All 1 Debates between Baroness Flather and Earl of Courtown

English Language Classes for Women

Debate between Baroness Flather and Earl of Courtown
Thursday 28th January 2016

(8 years, 4 months ago)

Lords Chamber
Read Full debate Read Hansard Text
Baroness Flather Portrait Baroness Flather (CB)
- Hansard - -

My Lords, one of the things that worry me greatly is that those who advise the Prime Minister on policy statements such as this do so without checking with anyone who has any experience of ever having taught English as a second language to Muslim women, Indian women or children. I spent 15 years teaching English as a second language. I taught Indian women and Pakistani women, although I did not have any Bangladeshi women because there were none where I lived. It is not a question of Muslim women; it is a question of those who need to be taught. How can we say we are going to teach Muslim women? There are plenty of Indian women who did not know English and probably still do not. There was a misunderstanding in the early days that once the first generation had been to school everyone would speak English. It did not happen like that because marriages were constantly being made on the subcontinent and wives and husbands were coming over, one or other of whom did not speak English. As a result, you took two steps forward and one and a half back. That is still going on: we still have people whose children come to school with very little English or none, so yes, we have to work on English.

I am retired now as I am so old, but when I was a deputy lieutenant I did some citizenship events. Those participating were supposed to have done a test in the English language. They did not take those tests—somebody took them for them. There are no checks to see whether the person is the person they claim to be; there is no way of telling whether or not this Indian lady is the same as the other Indian lady. It is, again, a big scam. There are even professional driving-test takers—particularly in the Southall area, where there are so many Somalis, who look very much alike. We have to be very careful not to bring in these things and just leave them to happen, because they do not happen.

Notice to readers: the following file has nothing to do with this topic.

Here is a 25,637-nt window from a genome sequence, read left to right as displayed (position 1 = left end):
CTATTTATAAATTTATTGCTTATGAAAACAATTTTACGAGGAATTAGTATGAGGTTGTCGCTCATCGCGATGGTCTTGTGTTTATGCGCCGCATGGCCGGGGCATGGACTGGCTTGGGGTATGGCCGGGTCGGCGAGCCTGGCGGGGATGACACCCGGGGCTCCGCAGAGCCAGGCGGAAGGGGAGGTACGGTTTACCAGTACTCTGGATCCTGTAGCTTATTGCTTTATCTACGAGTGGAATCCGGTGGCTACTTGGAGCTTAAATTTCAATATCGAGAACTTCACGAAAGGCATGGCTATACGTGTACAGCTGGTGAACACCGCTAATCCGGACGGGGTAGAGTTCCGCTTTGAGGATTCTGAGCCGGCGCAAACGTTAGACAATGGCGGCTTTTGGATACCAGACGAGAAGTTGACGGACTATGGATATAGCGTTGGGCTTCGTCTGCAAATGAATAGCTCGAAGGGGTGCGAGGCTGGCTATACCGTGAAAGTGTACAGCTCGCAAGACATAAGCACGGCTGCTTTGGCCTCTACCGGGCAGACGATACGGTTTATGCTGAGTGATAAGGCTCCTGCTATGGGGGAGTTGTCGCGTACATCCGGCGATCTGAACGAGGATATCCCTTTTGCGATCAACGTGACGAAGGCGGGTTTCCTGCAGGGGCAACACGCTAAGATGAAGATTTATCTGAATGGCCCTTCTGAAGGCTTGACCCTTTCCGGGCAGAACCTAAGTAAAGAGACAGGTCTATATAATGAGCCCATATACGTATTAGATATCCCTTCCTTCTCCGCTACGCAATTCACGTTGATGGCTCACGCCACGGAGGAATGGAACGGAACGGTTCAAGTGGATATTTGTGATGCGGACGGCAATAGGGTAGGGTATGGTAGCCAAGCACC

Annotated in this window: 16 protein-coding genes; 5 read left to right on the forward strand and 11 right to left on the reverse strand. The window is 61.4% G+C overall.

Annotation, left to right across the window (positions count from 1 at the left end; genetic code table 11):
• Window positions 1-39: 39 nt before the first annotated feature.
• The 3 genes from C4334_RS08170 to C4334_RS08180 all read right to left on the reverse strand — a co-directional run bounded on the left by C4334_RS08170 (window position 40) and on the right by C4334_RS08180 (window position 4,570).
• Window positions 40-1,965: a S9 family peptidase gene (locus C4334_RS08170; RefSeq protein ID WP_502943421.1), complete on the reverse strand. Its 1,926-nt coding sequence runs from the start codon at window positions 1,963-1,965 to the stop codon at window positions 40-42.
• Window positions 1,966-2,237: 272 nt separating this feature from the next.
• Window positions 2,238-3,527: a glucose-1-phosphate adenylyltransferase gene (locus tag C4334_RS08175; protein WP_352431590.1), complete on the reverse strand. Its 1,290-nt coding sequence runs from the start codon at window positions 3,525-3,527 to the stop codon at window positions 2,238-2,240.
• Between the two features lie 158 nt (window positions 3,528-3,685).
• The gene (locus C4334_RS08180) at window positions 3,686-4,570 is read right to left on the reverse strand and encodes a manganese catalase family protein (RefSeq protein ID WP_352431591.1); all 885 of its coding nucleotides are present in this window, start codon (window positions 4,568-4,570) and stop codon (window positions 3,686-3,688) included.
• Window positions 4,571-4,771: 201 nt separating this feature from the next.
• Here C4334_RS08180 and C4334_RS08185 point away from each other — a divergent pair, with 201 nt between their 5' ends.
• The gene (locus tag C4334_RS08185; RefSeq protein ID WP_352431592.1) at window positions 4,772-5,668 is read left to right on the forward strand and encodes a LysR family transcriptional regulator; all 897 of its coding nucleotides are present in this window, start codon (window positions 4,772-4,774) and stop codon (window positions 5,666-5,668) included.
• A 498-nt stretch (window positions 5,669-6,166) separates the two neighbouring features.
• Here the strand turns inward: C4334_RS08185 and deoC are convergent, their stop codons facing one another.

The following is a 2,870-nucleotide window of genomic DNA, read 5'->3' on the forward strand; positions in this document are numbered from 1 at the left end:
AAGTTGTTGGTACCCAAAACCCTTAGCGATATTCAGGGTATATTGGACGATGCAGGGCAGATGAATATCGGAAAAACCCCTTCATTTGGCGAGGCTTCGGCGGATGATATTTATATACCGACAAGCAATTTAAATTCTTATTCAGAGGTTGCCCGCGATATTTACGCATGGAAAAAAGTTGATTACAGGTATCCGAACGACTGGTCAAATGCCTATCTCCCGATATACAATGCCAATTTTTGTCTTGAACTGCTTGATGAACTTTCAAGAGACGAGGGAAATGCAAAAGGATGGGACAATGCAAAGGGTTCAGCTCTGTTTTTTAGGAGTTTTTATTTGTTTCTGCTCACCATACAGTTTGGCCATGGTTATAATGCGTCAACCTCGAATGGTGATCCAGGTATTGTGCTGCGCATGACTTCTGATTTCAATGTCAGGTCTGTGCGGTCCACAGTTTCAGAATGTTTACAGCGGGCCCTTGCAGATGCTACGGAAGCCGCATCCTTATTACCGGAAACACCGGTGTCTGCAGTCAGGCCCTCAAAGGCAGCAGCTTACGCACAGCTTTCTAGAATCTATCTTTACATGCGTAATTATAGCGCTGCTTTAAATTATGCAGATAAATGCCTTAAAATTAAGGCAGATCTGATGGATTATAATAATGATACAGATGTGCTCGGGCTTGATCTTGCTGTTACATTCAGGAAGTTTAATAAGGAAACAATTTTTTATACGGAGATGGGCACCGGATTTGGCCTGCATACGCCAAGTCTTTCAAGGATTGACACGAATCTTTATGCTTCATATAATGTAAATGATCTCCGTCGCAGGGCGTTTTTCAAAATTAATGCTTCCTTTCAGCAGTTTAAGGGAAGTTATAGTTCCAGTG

At the end of the 1960s, I taught women who were working. At lunchtime I used to go and teach them in the factories. I also taught them in their homes and started a club where the women and the children came. I taught in Broadmoor, too, so I think I have pretty well covered the whole gamut of people who need to learn English. I feel very strongly, as a lot of your Lordships do, that everyone has to know some English to function properly. They should be able to go to the doctor and should know who they are going to vote for. However, they do not even usually know what a vote is. In my day, they were just told, “Go and put your cross there”.

It is no good saying that everyone should learn English without thinking how it is to be done. It is not easy to teach a woman English who is probably barely literate in her own language. Not only is she barely literate but she is very frightened of having to cope with this new language. I produced a teaching scheme that I still believe is the only one that can work with women, because I created it by teaching women. As I went along, I saw how they learnt, and then produced the scheme. Unfortunately, they gave it to a person who had produced their own teaching scheme to assess it, who obviously was not going to assess it as being useful, but I would be very pleased to show my teaching scheme to any of your Lordships interested in seeing it. It is a simple distillation of the essentials, but it is done in such a way that you can build on it constantly. After learning the first part you can just about function, and after that it is up to you how far you want to build on it. This is a very specialised area, especially when it comes to teaching women.

I know I am running out of time, but my last point is that Muslim women are ill-served in two ways. One is the discrimination against them, but the other is their treatment within the community. We must never forget how badly they are treated in their own community, and the advent of sharia is something to be fought against. I have spoken to the Home Secretary about my fears and maybe some changes will come.

Earl of Courtown Portrait The Earl of Courtown (Con)
- Hansard - - - Excerpts

I am sorry to interrupt the noble Baroness but it is time for her to sit down.

Baroness Flather Portrait Baroness Flather
- Hansard - -

Another noble Lord took more than four minutes.

Earl of Courtown Portrait The Earl of Courtown
- Hansard - - - Excerpts

I am afraid not. Who is next?